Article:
The Supreme Court on Friday afternoon declined to hear a lawsuit challenging the authority of Gov. Jared Polis to require mask use. The case, however, will resume in district court.
Polis issued an executive order making the masks mandatory to stem the coronavirus pandemic on July 16.
On Wednesday, Colorado House Republican leader Patrick Neville of Castle Rock and conservative talk personality Michelle Malkin, who lives in Monument, appealed the decision to the Supreme Court, rather than file in a lower court first.
"If there was ever a case for original jurisdiction this was it," Neville said by text Friday after the decision, of an upper court's latitude to take up cases ahead of lower courts. "That said, we will file shortly in district court. King Polis is probably grateful for the extra time to act as King but we will not give up fighting for our people."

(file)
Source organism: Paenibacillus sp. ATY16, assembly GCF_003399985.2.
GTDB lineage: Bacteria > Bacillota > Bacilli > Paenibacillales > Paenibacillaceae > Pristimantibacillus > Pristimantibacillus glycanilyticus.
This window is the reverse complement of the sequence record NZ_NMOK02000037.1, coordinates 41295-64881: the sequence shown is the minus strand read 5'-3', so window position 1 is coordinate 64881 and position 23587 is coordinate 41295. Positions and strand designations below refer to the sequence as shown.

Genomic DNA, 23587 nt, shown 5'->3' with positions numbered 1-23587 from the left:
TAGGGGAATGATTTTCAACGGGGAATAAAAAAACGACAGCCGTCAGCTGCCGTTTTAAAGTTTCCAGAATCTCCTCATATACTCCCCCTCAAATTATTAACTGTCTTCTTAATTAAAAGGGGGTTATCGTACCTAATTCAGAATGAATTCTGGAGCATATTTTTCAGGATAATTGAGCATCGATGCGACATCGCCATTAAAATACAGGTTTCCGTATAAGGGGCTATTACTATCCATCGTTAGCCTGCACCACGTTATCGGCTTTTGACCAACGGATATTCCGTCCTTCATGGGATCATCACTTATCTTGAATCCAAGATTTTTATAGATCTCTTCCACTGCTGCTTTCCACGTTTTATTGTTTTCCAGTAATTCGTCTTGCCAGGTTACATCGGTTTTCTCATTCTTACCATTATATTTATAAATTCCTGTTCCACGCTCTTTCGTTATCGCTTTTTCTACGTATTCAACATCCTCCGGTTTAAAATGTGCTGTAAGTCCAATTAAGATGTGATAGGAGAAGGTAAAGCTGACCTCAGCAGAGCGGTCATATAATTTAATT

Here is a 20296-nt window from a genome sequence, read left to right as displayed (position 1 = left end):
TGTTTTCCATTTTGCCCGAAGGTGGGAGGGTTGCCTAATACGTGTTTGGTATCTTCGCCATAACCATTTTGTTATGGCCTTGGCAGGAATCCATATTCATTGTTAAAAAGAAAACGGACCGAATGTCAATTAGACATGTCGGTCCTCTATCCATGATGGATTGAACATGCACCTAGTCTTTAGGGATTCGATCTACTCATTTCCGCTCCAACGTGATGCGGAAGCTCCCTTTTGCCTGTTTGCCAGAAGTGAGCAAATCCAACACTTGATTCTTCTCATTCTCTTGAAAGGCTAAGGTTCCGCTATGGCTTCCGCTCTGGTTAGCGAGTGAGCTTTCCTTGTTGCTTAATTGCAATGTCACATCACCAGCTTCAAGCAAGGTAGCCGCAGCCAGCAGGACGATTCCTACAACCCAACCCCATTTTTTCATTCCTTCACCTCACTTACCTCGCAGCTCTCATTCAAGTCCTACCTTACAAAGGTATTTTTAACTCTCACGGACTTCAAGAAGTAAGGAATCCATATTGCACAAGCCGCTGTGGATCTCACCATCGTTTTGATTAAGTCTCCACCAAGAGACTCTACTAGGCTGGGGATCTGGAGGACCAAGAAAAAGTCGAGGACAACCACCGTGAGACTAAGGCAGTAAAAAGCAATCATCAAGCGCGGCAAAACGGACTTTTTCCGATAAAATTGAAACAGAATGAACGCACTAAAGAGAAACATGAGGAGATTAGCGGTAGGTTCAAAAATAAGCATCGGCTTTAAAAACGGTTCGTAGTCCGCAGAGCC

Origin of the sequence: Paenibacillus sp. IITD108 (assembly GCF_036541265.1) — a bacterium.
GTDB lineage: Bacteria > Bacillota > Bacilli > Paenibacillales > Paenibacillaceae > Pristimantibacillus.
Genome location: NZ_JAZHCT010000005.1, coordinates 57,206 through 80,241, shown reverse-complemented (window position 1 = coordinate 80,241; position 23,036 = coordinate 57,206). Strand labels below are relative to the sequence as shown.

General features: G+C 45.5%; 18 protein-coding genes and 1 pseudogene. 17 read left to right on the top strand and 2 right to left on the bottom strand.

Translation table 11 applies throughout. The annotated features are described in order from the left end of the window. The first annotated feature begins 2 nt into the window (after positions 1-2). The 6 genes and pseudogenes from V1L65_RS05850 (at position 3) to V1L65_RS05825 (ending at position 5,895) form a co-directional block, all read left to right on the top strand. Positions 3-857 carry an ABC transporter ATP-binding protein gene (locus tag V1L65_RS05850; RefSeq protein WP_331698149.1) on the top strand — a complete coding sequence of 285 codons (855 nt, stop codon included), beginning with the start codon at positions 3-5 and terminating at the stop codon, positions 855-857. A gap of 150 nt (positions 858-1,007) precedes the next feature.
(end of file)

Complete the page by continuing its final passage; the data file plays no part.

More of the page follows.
The Supreme Court overturned a Polis executive order this summer that would have allowed those trying to get on the November ballot to collect petitions by mail and email rather than current law that requires in-person signature-gathering.
“Mask wearing is a proven way to slow the spread of this deadly virus, will help keep businesses open, save lives and keep our economy growing," Polis said in a statement after Friday's decision. "I’m glad the Supreme Court stands with the people of Colorado in our fight against the deadly virus, in which mask-wearing is one of our most effective weapons.”
The high court's decision was announced on Twitter by spokesman Rob McCallum.